Before we move on, let’s take one last look at Rhode Island. Of what I have described in the preceding paragraphs, what’s not to be recognized here? Isolation and degradation of the urban areas, massive restructuring of the industrial base, attacks on unions, parasitism of the suburbs on the metropolitan center, racist “drug war” propaganda and action against the state’s Blacks and Latinos…you name it, we got it. This is where Keith’s criticism of the opponents of Achievement First rings true: much of the suburban opposition is put in terms of “this may be good for those schools, but not for our schools”, and the racist, exclusionary undertones are unmistakable. The problem, I would argue, lies primarily in the racist structure of Rhode Island’s socio-economic and political structure. The racism of the suburban opponents is an echo of a deeper system into which they are embedded, usually without their conscious knowledge. As Kozol put it:
the strongest opposition to integrated schooling among white people is among those who have never experienced it. Genuine participation in integrated schooling, when it’s done in a wise and sensitive way, is consistently the basis for support of integration by white people. When they don’t know anything about it, when their children have never been in an integrated setting, when they’ve never been in an integrated setting, they oppose it. We oppose what we fear, and we fear what we don’t know.
The battle over Achievement First, then, could be an excellent opportunity for activists to give the suburban folks a serious anti-racist education. The key is that defeating Achievement First is only the first step in a long-term campaign around public education, at the heart of which must be demands for school integration and affirmative action, i.e. anti-racist demands.
The Achievement Gap and the Reformers
There is an enduring “achievement gap” between students of color and white students in the United States. I think the best, most concise summary of this question is provided by Brian Jones in this article. I put the term in quotations because I think the causes of the gap are well-known and yet little discussed: poverty, racial discrimination and isolation, lack of equity in school funding and in all aspects of life as it’s experienced by people of different races. After all, “The median Black family has just 5 percent of the wealth of the median white family (with Hispanics much closer to Blacks than whites)–this is one of the most important ways that advantages and disadvantages are passed down over generations.” (This is part of a broader argument for affirmative action programs.) In short: destroy the inequality of wealth, eliminate racial isolation in society, and the “achievement gap” will disappear. If the statement seems simplistic, it’s not: though all the evidence points to this conclusion, the actual process of destroying racial and economic inequality in society will be an enormous, generational struggle.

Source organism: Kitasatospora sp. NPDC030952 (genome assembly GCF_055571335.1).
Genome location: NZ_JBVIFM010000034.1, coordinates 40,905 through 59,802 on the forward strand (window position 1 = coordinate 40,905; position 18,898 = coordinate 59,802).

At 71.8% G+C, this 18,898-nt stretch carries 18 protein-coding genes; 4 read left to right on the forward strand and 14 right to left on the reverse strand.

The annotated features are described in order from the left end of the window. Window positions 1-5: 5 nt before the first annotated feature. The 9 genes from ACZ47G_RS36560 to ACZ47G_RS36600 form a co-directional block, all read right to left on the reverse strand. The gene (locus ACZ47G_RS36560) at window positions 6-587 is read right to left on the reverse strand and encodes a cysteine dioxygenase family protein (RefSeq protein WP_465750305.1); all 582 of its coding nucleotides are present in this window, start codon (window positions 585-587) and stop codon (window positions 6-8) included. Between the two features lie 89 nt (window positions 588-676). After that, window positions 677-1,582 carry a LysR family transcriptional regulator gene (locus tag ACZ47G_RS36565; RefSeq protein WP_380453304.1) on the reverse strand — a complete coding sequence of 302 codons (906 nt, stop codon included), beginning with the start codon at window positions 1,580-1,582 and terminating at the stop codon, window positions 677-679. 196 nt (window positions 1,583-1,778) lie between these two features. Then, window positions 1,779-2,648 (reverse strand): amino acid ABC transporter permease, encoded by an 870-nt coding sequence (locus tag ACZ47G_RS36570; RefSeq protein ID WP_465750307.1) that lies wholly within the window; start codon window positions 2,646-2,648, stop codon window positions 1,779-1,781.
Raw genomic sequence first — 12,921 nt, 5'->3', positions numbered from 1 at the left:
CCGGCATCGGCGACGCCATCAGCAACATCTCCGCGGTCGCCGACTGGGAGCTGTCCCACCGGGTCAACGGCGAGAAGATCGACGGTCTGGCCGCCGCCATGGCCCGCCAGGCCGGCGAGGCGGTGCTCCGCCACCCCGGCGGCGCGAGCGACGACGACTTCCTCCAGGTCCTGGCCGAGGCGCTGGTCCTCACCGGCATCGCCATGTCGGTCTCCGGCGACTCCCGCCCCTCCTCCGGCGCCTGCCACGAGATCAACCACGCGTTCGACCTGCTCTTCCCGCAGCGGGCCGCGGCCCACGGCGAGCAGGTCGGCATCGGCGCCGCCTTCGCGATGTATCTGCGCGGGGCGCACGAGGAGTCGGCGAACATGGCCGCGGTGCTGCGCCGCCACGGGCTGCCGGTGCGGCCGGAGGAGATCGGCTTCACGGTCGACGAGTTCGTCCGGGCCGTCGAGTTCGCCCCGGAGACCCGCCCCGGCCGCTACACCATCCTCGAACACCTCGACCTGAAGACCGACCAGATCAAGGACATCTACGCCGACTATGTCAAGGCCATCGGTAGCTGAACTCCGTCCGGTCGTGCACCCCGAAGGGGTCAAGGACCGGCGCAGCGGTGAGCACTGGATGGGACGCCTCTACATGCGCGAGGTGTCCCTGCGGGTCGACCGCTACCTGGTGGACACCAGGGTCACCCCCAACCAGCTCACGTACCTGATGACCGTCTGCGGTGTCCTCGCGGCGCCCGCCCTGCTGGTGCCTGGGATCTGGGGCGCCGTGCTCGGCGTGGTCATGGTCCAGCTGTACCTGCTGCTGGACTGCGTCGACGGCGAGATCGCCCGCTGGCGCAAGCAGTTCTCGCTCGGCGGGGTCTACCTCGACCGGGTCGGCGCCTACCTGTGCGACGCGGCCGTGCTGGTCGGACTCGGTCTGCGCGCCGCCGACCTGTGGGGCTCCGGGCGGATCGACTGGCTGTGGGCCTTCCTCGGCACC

This is where the Corporate Reformers enter the fray, from a skewed angle. They are not afraid to talk about race, it seems. They love to point to the “achievement gap”, and to data indicating that they can close the gap. But this argument, the evidence for it, and the practices they employ on the basis of it, only make sense from the distorted angle of an unquestioned acceptance of the actual inequality of our society. In other words, since we can’t possibly fix economic and racial inequality in society, let’s find a solution that at least funnels public money into private hands while we put up a neoconservative show of not being racist.
But the facts speak otherwise. It first struck me when I went to look up the Bushwick AF school in Brooklyn, whose principal is the son of a Jamestown school committee member. At the top of the page, it proudly proclaimed that the school was 99% Black and Latino. But this is precisely the sort of racial isolation that’s at the heart of our schools’ race problem, I thought. It’s essentially an argument for “separate but equal”. And so when Keith talked about the paternalism of the Corporate Reform crowd, it really struck a chord. This is precisely the issue—the corporate reformers share the paternalistic, colonialist outlook of the 1% of past centuries. It’s precisely the “let’s civilize the savages” theory that was used to justify European colonialism (and the American genocide against the Native Americans), translated into the language of 21st Century “education reform”.